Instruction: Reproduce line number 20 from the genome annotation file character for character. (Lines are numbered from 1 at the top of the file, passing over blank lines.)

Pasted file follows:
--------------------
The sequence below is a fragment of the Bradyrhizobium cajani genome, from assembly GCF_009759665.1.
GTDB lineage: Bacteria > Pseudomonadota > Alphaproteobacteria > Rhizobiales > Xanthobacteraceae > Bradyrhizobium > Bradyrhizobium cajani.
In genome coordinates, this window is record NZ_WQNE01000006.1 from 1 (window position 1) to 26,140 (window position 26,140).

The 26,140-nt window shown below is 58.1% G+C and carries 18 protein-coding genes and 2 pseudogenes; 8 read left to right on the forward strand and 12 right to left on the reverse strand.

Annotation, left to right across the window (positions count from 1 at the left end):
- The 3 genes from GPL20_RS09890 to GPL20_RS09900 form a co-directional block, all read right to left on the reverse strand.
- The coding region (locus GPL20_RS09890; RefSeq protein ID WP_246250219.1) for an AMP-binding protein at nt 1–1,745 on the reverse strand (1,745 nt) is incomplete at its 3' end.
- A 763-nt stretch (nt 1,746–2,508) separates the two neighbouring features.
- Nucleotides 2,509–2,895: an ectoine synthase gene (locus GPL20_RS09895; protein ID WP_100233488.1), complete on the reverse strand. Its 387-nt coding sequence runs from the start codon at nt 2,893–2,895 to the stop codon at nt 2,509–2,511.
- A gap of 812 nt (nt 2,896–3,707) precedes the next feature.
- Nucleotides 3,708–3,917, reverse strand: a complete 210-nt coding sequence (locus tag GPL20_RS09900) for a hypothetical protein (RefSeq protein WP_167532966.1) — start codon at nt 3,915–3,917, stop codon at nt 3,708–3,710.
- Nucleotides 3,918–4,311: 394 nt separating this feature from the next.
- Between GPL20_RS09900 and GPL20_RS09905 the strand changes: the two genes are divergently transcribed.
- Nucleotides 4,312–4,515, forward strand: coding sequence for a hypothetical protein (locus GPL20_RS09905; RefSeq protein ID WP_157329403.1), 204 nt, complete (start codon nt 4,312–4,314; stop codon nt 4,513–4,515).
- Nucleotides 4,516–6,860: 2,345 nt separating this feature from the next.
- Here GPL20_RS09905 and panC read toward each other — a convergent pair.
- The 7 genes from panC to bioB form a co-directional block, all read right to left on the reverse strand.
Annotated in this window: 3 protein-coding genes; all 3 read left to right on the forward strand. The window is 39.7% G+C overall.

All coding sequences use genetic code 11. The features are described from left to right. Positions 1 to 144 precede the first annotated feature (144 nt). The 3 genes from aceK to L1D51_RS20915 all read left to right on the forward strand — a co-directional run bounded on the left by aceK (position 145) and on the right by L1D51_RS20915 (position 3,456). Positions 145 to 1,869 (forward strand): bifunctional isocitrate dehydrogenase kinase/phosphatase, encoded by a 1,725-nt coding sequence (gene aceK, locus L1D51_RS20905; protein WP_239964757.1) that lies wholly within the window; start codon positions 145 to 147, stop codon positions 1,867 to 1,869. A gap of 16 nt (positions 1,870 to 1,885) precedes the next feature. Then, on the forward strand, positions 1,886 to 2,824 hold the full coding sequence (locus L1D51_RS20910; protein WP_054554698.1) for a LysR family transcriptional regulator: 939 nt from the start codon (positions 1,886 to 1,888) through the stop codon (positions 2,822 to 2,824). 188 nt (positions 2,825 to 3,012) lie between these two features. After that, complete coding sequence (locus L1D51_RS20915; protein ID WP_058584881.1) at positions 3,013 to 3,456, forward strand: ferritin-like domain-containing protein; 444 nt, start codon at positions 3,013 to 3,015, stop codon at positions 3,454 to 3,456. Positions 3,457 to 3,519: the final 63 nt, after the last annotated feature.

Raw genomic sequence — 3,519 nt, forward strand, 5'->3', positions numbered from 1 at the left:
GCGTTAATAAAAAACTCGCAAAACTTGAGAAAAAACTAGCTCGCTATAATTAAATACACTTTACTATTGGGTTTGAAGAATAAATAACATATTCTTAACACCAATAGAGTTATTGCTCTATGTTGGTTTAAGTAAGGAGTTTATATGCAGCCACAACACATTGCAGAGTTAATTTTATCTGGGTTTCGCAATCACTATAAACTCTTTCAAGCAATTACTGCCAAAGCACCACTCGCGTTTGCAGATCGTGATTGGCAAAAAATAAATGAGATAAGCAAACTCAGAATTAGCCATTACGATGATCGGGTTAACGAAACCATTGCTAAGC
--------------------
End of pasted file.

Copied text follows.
Raw genomic sequence — 3,519 nt, forward strand, 5'->3', positions numbered from 1 at the left: